The exhibition was, in a word, brilliant! As pretentious as it sounds, you can really see the beginnings of one of the twentieth century’s greatest artists in this collection of the nineteen year old Picasso’s paintings.
- Dwarf Dancer & Bibi-la-Puree -
I found it really interesting how different each one of these paintings were, Picasso’s constant experimentation shines through with so many pieces in close proximity to compare against each other. Influences from Degas, Van Gogh and Toulouse-Lautrec seem to appear as artistic ideas mutated to Picasso’s own will.
The first room is a perturbing group of grotesques; dwarves and clowns glare at you, violently out of focus (‘Bibi-la-Purée’ and ‘Dwarf Dancer’). ‘Seen through the bottom of an absinthe bottle’ is an apt description from the exhibitions curator. The pieces have that bad sickly taste of too much alcohol and yet they are morbidly fascinating studies.
- Child with a Dove & Harlequin and Companion -
Escaping into the second and final room Picasso’s work has transformed, hitting you with intensity like sunlight, piercing the absinthe hangover from the first room. This intensity, much like sunlight and hangovers, starts to mellow and cool as you head towards Picasso’s famed blue period, there’s more emotion but less rush. The mania turns towards the melancholy.
- Casagemas in his Coffin -
His self portrait ‘Yo – Picasso’ (I- Picasso) doesn’t just grab your attention it smacks your round the face until its sure your paying full attention, There is undeniably something cocksure about the frenzied brushstrokes and the orange eruption of his cravat. He confidently stares out at you and surveys his work as if to challenge any doubts of genius, he says ‘I did all this, I - Picasso.’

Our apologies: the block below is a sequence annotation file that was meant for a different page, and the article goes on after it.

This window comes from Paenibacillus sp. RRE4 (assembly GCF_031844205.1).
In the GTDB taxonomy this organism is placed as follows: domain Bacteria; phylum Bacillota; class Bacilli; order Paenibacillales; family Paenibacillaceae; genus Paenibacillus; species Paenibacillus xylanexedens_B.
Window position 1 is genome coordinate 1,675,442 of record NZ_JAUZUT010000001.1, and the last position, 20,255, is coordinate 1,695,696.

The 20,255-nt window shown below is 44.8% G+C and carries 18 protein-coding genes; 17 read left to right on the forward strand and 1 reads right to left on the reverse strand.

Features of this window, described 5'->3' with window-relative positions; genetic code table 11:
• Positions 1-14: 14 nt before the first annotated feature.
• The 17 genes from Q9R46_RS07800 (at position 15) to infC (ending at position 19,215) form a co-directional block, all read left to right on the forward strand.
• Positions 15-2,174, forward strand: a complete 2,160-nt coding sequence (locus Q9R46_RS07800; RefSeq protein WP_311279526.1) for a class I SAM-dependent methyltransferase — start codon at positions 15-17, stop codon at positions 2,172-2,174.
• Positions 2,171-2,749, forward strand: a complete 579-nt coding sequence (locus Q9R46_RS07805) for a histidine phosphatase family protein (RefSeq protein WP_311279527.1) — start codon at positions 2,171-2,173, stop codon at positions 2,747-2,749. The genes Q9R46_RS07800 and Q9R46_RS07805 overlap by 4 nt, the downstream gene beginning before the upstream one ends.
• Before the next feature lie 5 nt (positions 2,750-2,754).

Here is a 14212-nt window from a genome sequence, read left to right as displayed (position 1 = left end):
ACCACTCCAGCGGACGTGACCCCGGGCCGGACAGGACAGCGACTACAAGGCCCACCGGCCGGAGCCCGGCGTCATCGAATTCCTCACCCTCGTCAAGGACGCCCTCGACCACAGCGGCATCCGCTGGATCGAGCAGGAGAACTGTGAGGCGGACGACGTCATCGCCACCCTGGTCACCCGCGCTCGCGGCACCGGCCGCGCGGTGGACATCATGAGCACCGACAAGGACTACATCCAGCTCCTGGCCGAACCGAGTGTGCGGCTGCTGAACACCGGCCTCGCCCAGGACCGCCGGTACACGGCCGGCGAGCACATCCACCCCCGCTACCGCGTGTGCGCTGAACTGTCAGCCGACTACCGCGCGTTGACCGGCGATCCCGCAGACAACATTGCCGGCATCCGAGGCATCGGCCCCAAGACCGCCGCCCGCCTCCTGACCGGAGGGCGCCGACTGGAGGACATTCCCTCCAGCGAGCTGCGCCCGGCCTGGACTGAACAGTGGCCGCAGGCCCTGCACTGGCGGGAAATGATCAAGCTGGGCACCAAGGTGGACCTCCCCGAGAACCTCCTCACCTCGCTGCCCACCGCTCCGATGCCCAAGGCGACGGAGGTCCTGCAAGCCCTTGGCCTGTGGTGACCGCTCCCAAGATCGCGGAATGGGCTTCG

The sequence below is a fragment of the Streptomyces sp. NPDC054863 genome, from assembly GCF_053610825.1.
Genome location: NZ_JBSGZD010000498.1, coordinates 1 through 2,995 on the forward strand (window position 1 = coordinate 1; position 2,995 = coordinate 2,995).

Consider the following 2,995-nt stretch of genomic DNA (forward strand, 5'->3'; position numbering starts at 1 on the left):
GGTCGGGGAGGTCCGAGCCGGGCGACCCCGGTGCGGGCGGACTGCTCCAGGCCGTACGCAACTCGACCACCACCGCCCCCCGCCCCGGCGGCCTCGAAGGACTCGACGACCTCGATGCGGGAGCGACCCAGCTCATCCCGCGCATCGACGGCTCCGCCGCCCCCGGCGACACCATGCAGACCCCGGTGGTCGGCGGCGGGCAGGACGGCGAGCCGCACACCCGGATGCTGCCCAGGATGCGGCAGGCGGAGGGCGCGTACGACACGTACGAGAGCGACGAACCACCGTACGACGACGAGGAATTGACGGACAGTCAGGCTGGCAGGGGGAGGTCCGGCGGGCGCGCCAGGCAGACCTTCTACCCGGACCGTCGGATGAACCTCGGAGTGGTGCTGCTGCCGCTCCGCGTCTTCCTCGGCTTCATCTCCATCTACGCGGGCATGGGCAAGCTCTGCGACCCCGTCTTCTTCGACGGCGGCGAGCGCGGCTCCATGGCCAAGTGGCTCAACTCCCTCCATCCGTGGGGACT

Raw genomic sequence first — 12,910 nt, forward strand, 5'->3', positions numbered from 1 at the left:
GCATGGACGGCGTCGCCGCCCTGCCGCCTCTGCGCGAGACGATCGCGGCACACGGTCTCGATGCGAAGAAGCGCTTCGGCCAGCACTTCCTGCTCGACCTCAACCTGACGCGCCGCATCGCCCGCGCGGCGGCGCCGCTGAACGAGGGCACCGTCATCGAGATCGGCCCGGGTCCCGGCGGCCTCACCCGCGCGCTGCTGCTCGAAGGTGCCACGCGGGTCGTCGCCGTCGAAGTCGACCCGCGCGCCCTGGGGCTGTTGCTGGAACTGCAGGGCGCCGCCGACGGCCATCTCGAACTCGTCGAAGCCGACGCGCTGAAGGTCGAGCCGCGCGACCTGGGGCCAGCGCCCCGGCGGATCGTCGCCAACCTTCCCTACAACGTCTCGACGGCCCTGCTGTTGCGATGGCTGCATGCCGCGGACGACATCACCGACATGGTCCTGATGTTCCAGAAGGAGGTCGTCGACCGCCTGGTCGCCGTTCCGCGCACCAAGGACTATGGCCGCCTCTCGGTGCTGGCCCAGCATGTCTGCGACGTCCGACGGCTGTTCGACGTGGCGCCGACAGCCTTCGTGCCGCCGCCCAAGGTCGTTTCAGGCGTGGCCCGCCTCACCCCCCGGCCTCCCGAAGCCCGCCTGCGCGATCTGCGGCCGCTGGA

- Yo - Picasso -

Friday, 21 June 2013

Drawings: OCA Part 3: Assignment 3

Assignment Three - Drawing Outdoors Final Piece
Graphite and Chalk on Coloured Paper
First off I have to say that this assignment was hard, or more specifically finding the right view to work from was the hard part. I needed a view from a window or doorway that included natural objects (i.e. plants, trees etc) had a sense of depth to demonstrate some perspective as well as some straight-lined objects. I found looking out of any window covered a couple of these criteria but they all seemed a bit, well, bland. So when I finally found this view I knew that this was the one I was going to work from, it had a linear perspective in the buildings and some trees in the foreground and the church gave an interesting background.
So, having found my chosen view I set about playing around with the composition and decided on a portrait format that I felt showed the depth of the drawing well. I then experimented with the perspective of the buildings to ensure that I had it all right. After this I decided to eliminate one of the background buildings and I am glad I did this as it helps the church to be more dominant in the background.
I experimented with a watercolour and pen drawing that I decided not to pursue, it did not feel like the right media for the piece; I wanted to work with something that showed off the setting better. After a bit more exploration I decided I really liked the way chalk and graphite worked against each other, especially on the coloured paper as a mid-tone. The media manages to capture something of the feel of the place quite well.
I ended up spending a couple of hours creating the final piece and I am really satisfied with the result. My only concerns are that I may have lost some of the depth in the final drawing and that I should have explored some more choices of media that may have showed certain elements off better.